Wednesday, 8 November 2017

The Reserve Bank is already less responsible than you think


The new Labour-Green-WinstonFirst Government intends to "review and reform the Reserve Bank Act," says Hard Labour's Grant Robertson, expanding the Bank's parameters to deal with more than just its present single-issue focus of inflation. They want it also to focus on things like employment and exchange rates (to which short list others like economist Ganesh Nana would also add happiness, sustainability, and the production of rainbows and unicorns.)

"Bad move," say opponents of the move, criticising both the loss of focus and the Bank's inevitable politicisation. They cite, as Don Brash did on radio this morning, the "incredible" record the Reserve Bank (and other central banks around the world) have maintained in the last two decades in "fighting inflation." Take the hand of the one tiller, they say, and this great record with be destroyed and prices will quickly run amok!

This ignores a great deal.

It's true that a focus on using monetary policy to focus on "employment" for example is an invitation to use the Bank's interest-rate manipulation for political ends. But the claim that central banks have been great at using their control over paper currency to "fight inflation" these last few decades should be seen for the illusion it really is: one need only look at the asset-price inflation in housing (both here and worldwide) and in stock markets (both here and worldwide) to understand what the last decade of historically-low interest rates has done to destroy genuine price and capital formation.

And we should also understand the "role of the average" in measuring the success of their present inflation target -- meaning that averages are not always descriptive: two diners, two steak dinners , for example ... but if one diner eats both, our a"average"leaves us blind.

So it is today, with the more government-laden parts of economies heading for the price stratosphere ... the "average" price inflation targeted by central banks being made to look good by the incredible performance of the less-constrained sectors.


US FIGURES,  with 1996 as the base -- but expect to see the same
sort of spread in every western welfare state with a central bank


This is really the real story of the last few decades, explains Deutsche Bank's Jim Reid, who "contends that the fiat currency system 'is inherently unstable and prone to high inflation'." High price-inflation that has been effectively hidden in plain sight by the rapidly-falling prices generated

by China's rapid economic emergence in the 1970s, and [by] an explosion in the global working-age population, [which] have allowed inflation to be controlled externally.

But that period is also historically unprecedented, he points out.

And that period is now coming to an end.

Reid's basic contention is this: The dominance of the fiat currency system since Richard Nixon decoupled gold from the dollar in 1971 "is inherently unstable and prone to high inflation," and an offsetting disinflationary shock that kept it afloat since 1980 is now slowly reversing.
    If that's the case, Reid says the fiat currency system — a term which describes any currency whose value is backed by the government that issued it, rather than by a commodity like gold or silver — could be "seriously tested" over the next decade.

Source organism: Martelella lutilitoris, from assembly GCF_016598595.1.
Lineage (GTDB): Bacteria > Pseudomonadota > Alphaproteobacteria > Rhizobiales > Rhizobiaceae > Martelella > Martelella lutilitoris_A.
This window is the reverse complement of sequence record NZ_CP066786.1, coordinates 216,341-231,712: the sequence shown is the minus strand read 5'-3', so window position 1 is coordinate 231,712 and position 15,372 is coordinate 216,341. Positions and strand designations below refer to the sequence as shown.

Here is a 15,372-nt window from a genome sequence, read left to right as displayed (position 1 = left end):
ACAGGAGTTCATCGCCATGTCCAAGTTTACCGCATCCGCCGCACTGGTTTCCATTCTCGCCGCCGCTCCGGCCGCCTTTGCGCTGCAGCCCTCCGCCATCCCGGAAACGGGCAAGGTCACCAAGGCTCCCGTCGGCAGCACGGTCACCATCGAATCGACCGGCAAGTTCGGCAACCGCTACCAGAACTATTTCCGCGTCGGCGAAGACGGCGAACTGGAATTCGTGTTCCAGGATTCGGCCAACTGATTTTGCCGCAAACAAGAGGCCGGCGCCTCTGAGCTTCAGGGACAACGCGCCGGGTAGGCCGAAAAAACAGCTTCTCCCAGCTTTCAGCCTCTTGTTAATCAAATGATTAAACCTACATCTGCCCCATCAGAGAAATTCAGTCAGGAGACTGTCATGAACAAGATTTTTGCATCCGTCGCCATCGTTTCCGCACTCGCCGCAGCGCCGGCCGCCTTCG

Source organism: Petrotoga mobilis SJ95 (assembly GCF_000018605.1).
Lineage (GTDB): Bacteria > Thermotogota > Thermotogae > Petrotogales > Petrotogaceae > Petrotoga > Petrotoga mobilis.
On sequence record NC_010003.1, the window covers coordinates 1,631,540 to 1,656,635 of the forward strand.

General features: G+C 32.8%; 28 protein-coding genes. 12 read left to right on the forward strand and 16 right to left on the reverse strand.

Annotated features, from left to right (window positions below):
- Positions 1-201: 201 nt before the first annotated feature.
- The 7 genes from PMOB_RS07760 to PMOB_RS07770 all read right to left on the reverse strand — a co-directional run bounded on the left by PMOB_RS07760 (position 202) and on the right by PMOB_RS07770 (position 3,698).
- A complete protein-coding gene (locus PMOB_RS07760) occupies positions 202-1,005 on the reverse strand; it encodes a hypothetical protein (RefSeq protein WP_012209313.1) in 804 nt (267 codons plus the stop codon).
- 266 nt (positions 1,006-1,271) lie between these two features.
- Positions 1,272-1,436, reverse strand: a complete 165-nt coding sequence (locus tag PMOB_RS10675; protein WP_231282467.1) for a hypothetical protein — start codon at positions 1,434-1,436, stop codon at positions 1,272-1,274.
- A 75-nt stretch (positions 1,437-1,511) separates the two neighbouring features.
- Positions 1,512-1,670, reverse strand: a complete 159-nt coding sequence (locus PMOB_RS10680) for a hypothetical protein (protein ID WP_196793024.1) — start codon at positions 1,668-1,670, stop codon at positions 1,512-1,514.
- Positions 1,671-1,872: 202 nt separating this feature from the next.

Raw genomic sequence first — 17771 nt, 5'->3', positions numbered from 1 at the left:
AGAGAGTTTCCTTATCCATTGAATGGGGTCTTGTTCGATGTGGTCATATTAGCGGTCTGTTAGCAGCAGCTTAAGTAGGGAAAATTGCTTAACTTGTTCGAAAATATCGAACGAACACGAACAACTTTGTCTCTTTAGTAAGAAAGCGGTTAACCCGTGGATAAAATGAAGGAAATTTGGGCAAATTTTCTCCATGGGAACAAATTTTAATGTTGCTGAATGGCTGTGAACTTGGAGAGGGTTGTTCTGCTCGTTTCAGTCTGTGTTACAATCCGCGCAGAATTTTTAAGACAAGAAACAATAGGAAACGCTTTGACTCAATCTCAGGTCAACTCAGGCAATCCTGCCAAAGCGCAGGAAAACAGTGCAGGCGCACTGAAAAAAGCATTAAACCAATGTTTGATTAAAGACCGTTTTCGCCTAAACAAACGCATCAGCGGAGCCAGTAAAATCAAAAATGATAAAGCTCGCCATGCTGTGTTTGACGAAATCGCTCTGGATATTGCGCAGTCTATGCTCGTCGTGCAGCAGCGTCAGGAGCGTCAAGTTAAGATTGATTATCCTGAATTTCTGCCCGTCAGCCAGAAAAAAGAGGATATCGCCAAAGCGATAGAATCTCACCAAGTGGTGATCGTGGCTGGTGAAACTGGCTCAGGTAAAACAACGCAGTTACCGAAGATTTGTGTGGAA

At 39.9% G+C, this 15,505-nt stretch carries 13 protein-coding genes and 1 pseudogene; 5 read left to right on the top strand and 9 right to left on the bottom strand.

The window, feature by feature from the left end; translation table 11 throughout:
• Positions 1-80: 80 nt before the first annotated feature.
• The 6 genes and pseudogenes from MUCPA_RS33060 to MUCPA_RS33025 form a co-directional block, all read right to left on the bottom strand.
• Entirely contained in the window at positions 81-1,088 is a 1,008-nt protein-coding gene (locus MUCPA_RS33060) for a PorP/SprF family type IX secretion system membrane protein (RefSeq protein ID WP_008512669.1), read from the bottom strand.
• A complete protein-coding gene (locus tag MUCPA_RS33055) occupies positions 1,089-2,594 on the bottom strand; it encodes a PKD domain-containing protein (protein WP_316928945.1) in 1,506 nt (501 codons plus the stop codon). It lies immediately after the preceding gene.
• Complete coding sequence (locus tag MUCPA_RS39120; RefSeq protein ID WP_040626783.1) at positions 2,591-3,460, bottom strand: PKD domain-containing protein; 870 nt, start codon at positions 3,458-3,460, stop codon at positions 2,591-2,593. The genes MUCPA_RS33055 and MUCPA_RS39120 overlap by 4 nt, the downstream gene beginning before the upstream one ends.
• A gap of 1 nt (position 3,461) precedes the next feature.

Disinflationary forces    The basis of Reid's argument is that China's rapid economic emergence in the 1970s, and an explosion in the global working-age population, has allowed inflation to be controlled externally, because a boost in labour supply during a period of globalisation naturally suppressed wages.
    Externally-controlled inflation means policy-makers and central banks can respond with familiar tools: More leverage, loose policy, and extensive money-printing.
"It's not usually this easy as inflation would have normally increased with such stimulus and credit creation," says Reid. In fact, "it could be argued that this external disinflation shock has perhaps 'saved' fiat currencies."
An end to the demographic super-cycle    If this theory is correct, Reid says, then "any reversals in this demographic super cycle could spell problems for the fiat currency system."
    Under that scenario, inflation would pick up externally as the working-age population stopped rising and labour pricing power returned, as demand rose and supply shortened.
    Reid continues:

"Central banks and governments which have ‘dined out’ on the 35 year secular, structural decline in inflation are not able to prevent it rising as raising interest rates to suitable levels would risk serious economic contraction given the huge debt burden economies face.
    As such they are forced to prioritise low interest rates and nominal growth over inflation control which could herald in the beginning of the end of the global fiat currency system that begun with the abandonment of Bretton Woods back in 1971."

After fiat currency
Eventually, Reid says, "it’s possible that inflation becomes more and more uncontrollable and the era of fiat currencies looks vulnerable as people lose faith in paper money."
I think Reid's basic premise is unarguable.

What then for the Reserve Bank Act's central illusion?

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